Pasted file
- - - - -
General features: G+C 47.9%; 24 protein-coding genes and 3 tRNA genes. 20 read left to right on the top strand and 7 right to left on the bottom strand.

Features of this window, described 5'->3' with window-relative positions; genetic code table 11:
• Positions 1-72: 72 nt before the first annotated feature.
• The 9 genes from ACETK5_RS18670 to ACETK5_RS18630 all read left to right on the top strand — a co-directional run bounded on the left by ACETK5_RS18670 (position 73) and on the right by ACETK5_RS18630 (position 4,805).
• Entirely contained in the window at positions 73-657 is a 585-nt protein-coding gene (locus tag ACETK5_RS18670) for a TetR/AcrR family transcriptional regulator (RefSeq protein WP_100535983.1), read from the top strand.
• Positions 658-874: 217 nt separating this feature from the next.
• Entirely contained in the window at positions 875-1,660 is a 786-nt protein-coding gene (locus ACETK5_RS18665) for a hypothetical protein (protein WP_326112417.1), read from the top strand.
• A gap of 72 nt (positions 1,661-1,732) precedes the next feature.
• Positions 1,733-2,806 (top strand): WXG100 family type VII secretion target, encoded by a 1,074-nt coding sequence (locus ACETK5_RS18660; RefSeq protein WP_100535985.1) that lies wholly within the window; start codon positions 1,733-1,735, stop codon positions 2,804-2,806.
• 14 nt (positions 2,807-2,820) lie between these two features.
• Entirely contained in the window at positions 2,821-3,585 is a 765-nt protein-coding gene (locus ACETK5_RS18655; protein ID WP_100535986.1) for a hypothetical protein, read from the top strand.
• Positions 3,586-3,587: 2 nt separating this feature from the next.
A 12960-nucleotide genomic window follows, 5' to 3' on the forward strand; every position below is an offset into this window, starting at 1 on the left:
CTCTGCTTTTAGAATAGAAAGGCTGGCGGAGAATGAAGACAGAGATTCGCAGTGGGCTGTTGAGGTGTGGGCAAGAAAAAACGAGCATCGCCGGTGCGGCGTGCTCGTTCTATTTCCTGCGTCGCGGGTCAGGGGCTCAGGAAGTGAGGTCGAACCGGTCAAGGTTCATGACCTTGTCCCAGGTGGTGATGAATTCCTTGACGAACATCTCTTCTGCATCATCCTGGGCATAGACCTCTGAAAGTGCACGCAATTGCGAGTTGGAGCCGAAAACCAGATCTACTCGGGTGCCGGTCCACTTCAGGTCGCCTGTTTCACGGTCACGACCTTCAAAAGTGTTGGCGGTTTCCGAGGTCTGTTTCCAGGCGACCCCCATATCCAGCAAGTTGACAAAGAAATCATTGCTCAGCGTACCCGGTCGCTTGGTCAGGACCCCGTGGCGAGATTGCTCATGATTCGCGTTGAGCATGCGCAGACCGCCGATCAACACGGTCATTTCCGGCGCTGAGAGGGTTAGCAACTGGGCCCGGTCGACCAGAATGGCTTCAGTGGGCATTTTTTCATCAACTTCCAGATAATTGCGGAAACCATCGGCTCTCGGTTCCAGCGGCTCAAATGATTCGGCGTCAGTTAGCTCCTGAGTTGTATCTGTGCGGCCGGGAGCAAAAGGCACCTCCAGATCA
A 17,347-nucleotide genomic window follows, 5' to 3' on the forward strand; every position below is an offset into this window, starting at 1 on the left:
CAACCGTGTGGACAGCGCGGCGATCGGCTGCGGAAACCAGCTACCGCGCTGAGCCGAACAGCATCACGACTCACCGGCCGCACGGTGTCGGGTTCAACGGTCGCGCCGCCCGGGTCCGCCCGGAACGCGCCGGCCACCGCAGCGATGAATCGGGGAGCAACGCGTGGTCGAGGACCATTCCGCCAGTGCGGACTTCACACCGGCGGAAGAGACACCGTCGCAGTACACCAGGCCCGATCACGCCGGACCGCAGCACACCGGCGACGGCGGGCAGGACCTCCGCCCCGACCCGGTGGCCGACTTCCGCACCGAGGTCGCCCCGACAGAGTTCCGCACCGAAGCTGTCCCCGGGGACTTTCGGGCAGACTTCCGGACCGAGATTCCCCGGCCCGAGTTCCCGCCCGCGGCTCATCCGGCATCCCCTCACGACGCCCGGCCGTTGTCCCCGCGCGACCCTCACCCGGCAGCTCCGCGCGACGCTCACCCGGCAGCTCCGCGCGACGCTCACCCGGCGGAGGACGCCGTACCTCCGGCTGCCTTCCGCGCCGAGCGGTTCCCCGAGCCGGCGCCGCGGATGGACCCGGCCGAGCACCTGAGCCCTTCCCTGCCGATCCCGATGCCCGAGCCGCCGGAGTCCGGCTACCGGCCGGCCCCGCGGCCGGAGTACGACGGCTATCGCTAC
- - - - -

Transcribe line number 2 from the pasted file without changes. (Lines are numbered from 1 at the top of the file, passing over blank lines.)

Features of this window, described 5'->3' with window-relative positions; genetic code table 11: